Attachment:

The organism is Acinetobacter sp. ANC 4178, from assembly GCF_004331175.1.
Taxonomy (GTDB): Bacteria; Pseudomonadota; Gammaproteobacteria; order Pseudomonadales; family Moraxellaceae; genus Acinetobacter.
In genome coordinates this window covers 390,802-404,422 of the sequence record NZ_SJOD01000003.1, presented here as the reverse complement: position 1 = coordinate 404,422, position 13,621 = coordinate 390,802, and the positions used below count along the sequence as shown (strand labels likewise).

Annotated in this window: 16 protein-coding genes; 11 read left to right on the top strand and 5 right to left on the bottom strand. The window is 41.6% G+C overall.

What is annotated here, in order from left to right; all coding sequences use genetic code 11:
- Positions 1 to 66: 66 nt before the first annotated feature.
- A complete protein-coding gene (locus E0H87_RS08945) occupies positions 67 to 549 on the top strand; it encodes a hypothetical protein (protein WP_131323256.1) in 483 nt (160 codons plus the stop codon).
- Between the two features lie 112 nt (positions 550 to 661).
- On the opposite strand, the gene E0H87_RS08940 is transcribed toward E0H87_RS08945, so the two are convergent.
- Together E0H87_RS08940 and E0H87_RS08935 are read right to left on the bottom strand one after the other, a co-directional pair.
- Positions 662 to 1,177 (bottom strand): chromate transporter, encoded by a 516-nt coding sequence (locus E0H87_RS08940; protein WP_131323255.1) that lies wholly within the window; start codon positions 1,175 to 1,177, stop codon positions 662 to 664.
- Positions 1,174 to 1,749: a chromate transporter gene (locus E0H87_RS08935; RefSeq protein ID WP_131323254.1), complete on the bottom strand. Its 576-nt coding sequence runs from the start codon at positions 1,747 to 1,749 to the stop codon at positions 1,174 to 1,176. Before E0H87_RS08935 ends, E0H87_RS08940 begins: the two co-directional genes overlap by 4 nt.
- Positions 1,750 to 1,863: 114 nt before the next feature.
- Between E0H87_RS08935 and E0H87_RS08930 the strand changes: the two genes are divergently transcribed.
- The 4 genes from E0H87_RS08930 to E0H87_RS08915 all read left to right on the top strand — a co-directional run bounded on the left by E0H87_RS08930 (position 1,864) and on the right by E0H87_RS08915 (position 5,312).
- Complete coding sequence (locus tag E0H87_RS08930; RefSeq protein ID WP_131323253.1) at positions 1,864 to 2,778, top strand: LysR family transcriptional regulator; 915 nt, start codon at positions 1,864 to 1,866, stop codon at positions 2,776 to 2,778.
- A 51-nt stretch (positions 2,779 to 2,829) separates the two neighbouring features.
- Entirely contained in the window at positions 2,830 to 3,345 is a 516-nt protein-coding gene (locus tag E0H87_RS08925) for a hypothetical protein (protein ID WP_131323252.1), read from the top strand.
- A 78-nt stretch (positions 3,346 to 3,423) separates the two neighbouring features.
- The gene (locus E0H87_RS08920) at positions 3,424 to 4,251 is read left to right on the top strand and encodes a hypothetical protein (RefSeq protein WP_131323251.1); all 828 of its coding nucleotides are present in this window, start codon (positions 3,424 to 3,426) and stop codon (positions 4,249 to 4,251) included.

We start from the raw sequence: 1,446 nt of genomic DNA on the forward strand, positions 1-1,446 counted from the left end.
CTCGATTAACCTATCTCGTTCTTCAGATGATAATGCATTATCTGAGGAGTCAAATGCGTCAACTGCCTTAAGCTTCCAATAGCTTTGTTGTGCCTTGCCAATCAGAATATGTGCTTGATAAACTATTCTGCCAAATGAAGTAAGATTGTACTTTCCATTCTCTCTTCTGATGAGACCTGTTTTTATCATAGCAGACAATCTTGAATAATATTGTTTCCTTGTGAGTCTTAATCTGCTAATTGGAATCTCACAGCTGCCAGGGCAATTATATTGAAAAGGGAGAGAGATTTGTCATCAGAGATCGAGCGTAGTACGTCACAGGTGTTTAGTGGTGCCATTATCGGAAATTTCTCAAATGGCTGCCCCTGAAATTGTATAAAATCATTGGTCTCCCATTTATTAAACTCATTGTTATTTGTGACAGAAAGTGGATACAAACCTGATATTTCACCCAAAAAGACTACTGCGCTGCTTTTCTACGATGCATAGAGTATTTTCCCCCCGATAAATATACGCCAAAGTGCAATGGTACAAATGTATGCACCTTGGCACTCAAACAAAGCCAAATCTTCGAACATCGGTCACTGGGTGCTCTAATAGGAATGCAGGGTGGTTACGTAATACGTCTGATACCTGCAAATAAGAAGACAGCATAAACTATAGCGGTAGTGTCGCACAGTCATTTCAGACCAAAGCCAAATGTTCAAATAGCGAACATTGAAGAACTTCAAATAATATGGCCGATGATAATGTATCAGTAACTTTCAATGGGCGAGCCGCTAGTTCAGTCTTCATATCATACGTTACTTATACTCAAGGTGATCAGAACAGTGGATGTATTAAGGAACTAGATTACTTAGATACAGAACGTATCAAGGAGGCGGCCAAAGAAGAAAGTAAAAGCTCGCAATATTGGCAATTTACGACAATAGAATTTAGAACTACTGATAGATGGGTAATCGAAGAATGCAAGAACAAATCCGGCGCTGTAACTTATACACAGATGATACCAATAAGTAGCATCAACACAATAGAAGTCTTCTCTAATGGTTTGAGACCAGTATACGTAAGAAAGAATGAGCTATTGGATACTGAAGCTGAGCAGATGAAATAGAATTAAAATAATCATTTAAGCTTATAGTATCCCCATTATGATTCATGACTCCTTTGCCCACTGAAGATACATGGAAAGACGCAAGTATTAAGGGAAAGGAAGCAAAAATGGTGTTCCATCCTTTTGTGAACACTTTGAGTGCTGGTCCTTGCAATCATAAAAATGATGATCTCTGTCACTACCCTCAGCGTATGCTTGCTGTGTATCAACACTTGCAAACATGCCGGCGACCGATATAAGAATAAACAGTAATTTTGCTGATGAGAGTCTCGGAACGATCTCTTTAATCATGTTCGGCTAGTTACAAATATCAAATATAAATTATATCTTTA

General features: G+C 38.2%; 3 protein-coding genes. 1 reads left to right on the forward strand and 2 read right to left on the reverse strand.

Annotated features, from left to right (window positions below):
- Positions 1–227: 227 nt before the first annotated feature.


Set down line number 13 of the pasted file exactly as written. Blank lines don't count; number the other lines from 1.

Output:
- Positions 1,750 to 1,863: 114 nt before the next feature.